Wednesday, 22 April 2015

Earth Day. A Time To Be Proud Of The Maine Lobster Industry

Hauling Maine Lobster Trap
Photo courtesy of Laurie Cates

Today is Earth Day.  A time to reflect on the health of world.  Many of the day's headlines will focus on the need to tackle climate change and protect endangered species.  But Earth Day is also an opportunity to celebrate examples of successful management of our precious natural resources. The Maine lobster industry is one such example. 

While over fishing has sadly led to the decline of other Maine fisheries such as cod, haddock and halibut, smart conservation measures have helped preserve the lobster stock. For every lobster that comes onto the market, approximately three are sent back into the water for conservation. Baited lobster traps on the ocean floor help this brood stock thrive by supplying it with a steady food supply. In many ways, the Maine lobster industry has become a textbook example of how communities successfully protect and defend the resource on which they rely.

The abundance of the Maine lobster catch is due largely to the four critical conservation measures the fishermen, along with government officials, put in place many years ago.  They are as follows:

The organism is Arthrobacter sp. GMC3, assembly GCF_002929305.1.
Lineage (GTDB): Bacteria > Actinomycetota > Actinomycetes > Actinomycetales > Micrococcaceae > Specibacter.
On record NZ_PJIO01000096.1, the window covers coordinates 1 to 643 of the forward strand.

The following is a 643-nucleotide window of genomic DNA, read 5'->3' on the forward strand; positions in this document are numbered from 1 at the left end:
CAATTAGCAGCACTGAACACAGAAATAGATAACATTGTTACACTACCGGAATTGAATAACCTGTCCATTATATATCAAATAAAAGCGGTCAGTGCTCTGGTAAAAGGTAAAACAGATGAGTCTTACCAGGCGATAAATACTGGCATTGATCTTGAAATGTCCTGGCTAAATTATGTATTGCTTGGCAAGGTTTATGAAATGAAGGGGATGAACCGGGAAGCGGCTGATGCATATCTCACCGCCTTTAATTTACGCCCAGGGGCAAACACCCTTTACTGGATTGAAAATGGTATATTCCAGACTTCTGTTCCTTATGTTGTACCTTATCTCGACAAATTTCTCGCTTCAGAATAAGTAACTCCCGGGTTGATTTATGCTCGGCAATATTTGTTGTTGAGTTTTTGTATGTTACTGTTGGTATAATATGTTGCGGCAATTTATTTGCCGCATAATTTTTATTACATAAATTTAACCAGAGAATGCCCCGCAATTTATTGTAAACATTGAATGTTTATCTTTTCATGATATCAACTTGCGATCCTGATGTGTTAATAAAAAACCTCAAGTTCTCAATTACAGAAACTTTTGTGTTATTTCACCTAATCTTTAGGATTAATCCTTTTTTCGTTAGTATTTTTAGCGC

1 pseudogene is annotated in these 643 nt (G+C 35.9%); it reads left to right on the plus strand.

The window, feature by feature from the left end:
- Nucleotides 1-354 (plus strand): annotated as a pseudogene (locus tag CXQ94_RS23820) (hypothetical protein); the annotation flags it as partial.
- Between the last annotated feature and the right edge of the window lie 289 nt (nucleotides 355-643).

1. Young lobsters, called juveniles, cannot be harvested. Until they reach a size of over 3.25 inches on the carapace, they must be returned to the ocean. A metal gauge is used to check the carapace size. An average lobster in Maine waters will live and grow for about seven years before it is of harvestable size.

2. Large lobsters, more than five inches on the carapace, cannot be harvested. These lobsters are considered “forever wild” and must be returned to the ocean when caught. As with small lobsters, a metal gauge is used to check the carapace size of large lobsters.

3. Female lobsters that are pregnant (egg-bearing) or marked with a special, man-made notch in their inner right flipper cannot be harvested. They must be returned to the wild. Months or years down the line, if these female lobsters are no longer bearing eggs or have outshed their V-notches, it may be possible to harvest them.

4. All lobsters must be caught in traps—no dragging or diving is allowed. The traps must include escape vents for undersize lobsters, as well as biodegradable escape hatches to free lobsters in lost traps. 

Yes,  climate change is likely also impacting the current abundance of lobsters along the coast of Maine and that is not such a good thing.  But I'm a positive person and this Earth Day I'm choosing celebrate a story of sustainability and add an optimistic headline to world!  Happy Earth Day everyone.  

Saturday, 11 April 2015

Frequently Asked Questions About Maine Lobster Fishing

Maine lobster traps
Lobster traps.  Photo courtesy of Billy Kitchen.